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   Chapter 36 No.36

The Double Traitor By E. Phillips Oppenheim Characters: 8598

Updated: 2017-11-30 00:05


Norgate set down the telephone receiver and turned to Anna, who was seated in an easy-chair by his side.

"Selingman is down-stairs," he announced. "I rather expected I should see something of him as I didn't go to the club this afternoon. You won't mind if he comes up?"

"The man is a nuisance," Anna declared, with a little grimace. "I was perfectly happy, Francis, sitting here before the open window and looking out at the lights in that cool, violet gulf of darkness. I believe that in another minute I should have said something to you absolutely ravishing. Then your telephone rings and back one comes to earth again!"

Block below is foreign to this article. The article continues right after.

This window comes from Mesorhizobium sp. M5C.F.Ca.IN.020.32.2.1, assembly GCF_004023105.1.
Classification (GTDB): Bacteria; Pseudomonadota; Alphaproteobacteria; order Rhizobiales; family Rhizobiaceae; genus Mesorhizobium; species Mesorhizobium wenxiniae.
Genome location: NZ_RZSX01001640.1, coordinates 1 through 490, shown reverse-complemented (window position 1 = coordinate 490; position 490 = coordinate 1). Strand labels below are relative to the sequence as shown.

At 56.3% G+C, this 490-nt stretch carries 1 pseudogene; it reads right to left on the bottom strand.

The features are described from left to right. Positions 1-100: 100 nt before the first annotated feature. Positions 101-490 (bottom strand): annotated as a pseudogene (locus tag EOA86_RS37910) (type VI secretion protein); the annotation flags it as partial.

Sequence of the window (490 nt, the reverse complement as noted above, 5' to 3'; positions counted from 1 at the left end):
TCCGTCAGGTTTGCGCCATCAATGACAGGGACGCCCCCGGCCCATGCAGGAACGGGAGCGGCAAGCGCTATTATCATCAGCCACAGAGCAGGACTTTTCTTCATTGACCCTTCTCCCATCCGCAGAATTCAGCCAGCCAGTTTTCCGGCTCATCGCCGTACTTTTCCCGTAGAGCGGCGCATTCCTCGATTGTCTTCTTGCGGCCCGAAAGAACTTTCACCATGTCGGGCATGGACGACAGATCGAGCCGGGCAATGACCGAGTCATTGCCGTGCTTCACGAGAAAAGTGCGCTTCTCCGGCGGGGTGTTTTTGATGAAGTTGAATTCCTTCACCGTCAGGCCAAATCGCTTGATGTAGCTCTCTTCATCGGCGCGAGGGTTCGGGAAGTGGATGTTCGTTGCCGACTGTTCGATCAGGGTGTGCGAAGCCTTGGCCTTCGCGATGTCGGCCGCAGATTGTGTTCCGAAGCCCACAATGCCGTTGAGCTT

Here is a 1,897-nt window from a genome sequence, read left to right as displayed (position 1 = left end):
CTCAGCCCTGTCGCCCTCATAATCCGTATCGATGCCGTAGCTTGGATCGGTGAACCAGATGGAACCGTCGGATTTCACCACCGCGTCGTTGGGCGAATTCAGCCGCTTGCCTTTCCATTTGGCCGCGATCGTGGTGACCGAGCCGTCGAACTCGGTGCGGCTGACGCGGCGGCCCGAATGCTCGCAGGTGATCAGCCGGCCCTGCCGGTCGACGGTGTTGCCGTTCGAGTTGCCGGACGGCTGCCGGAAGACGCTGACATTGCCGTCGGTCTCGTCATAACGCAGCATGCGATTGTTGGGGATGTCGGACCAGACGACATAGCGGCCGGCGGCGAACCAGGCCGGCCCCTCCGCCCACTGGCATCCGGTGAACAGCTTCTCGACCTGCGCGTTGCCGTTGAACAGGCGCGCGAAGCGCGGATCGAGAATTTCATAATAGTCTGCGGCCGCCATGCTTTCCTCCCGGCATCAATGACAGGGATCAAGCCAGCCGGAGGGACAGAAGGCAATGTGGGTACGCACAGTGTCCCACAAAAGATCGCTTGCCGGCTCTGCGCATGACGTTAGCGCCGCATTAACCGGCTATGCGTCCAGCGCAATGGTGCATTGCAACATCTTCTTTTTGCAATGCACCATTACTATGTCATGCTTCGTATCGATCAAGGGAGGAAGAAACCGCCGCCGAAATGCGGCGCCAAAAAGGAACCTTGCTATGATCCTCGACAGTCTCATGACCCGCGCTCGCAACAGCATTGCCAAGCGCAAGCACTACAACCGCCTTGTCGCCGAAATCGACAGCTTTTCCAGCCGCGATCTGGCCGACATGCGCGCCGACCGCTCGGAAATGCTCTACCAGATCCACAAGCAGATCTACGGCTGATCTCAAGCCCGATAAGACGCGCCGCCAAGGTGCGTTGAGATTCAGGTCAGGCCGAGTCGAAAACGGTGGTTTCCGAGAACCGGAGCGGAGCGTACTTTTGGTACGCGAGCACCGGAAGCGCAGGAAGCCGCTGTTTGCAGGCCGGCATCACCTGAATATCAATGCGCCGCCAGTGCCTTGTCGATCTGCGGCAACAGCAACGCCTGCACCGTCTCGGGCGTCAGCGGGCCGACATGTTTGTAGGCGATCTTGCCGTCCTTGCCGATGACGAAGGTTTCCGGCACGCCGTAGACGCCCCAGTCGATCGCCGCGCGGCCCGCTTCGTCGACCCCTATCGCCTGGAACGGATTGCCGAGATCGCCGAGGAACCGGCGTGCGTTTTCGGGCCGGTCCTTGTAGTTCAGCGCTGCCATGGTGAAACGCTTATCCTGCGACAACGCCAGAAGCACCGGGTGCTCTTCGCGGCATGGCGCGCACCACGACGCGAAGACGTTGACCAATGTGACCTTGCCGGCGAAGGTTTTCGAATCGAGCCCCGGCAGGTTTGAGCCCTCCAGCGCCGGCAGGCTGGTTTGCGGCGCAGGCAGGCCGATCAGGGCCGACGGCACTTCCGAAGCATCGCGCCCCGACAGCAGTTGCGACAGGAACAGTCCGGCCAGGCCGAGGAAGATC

Norgate smiled as he held her hand in his.

"We will get rid of him quickly, dearest," he promised.

There was a knock at the door, and Selingman entered, his face wreathed in smiles. He was wearing a long dinner coat and a flowing black tie. He held out both his hands.

"So this is the great news that has kept you away from us!" he exclaimed. "My congratulations, Norgate. You can never say again that the luck has left you. Baroness, may I take advantage of my slight acquaintance to express my sincere wishes for your happiness?"

They wheeled up a chair for him, and Norgate produced some cigars. The night was close. They were on the seventh story, overlooking the river, and a pleasant breeze stole every now and then into the room.